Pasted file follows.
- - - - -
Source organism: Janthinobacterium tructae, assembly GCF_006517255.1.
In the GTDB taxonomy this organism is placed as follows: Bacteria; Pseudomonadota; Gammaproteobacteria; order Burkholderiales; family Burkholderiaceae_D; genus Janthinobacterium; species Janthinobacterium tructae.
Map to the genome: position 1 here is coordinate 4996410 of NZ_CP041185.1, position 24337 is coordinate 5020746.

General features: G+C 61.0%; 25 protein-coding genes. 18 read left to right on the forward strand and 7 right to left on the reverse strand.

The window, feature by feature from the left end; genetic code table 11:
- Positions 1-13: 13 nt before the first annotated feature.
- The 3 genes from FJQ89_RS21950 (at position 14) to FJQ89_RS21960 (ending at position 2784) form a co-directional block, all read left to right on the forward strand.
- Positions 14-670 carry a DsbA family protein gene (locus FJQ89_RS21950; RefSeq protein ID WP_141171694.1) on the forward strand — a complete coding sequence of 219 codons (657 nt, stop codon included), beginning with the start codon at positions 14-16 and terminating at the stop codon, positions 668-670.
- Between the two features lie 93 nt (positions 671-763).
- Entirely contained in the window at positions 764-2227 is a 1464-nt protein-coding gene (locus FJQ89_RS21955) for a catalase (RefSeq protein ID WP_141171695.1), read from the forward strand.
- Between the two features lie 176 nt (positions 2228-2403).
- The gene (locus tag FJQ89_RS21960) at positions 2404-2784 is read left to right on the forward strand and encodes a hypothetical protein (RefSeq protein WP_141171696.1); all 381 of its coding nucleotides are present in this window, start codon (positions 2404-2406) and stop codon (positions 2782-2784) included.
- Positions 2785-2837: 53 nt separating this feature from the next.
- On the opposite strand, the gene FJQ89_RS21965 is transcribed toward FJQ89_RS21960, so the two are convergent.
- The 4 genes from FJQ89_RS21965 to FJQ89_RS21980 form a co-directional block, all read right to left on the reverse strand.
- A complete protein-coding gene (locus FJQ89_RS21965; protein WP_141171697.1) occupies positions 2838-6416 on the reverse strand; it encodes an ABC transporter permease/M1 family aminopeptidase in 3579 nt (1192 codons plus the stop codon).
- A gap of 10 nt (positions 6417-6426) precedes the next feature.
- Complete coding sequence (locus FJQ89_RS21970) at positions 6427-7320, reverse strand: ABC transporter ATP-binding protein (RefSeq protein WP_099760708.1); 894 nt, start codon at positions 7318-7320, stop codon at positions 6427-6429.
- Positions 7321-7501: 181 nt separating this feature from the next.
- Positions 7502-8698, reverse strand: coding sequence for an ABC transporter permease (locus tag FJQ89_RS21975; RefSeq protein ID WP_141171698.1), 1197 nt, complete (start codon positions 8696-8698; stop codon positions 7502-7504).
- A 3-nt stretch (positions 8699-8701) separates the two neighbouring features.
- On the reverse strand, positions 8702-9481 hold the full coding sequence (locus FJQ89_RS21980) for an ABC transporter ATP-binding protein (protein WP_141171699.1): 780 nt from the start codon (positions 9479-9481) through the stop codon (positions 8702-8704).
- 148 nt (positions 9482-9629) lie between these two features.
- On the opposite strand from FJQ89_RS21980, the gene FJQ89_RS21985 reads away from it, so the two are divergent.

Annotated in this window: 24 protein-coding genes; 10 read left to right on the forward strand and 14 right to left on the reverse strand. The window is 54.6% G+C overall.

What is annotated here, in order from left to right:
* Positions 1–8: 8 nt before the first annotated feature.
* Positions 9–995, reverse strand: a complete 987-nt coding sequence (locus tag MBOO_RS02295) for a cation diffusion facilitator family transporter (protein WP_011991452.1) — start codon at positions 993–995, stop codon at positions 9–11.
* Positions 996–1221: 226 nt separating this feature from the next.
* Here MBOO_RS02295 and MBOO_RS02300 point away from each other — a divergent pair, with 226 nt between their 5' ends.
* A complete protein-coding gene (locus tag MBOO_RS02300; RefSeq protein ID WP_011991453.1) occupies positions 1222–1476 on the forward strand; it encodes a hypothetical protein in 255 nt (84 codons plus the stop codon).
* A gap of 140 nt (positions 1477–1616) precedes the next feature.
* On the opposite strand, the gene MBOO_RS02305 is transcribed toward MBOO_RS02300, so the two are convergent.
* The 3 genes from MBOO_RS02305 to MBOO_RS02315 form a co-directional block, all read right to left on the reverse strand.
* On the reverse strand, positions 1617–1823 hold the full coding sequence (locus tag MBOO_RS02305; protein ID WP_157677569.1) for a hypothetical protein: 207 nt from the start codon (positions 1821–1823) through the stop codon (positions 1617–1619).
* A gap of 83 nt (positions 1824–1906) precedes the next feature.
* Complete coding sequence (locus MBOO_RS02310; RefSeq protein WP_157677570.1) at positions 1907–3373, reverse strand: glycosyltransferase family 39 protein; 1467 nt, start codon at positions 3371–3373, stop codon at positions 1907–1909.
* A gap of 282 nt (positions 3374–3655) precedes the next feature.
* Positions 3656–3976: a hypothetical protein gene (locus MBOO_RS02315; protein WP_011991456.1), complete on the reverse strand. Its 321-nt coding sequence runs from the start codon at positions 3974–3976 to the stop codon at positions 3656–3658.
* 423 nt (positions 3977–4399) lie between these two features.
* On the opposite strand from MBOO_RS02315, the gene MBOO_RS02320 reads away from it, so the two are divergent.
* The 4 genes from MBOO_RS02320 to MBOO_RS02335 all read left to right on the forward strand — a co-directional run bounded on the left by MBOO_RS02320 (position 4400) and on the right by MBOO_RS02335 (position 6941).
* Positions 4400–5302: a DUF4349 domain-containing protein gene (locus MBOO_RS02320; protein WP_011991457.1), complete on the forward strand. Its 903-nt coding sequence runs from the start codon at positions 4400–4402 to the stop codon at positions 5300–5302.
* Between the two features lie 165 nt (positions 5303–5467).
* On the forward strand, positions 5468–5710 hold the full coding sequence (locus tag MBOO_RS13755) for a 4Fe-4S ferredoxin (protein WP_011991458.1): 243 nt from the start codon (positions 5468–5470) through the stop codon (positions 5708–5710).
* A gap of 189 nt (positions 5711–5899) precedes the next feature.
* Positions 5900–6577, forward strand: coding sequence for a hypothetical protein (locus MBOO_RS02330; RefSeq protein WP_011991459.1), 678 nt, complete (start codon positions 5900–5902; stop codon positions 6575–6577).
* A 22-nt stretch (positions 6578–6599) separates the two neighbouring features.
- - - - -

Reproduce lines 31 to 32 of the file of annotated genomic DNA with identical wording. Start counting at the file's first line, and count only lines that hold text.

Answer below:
* A complete protein-coding gene (locus tag MBOO_RS02300; RefSeq protein ID WP_011991453.1) occupies positions 1222–1476 on the forward strand; it encodes a hypothetical protein in 255 nt (84 codons plus the stop codon).
* A gap of 140 nt (positions 1477–1616) precedes the next feature.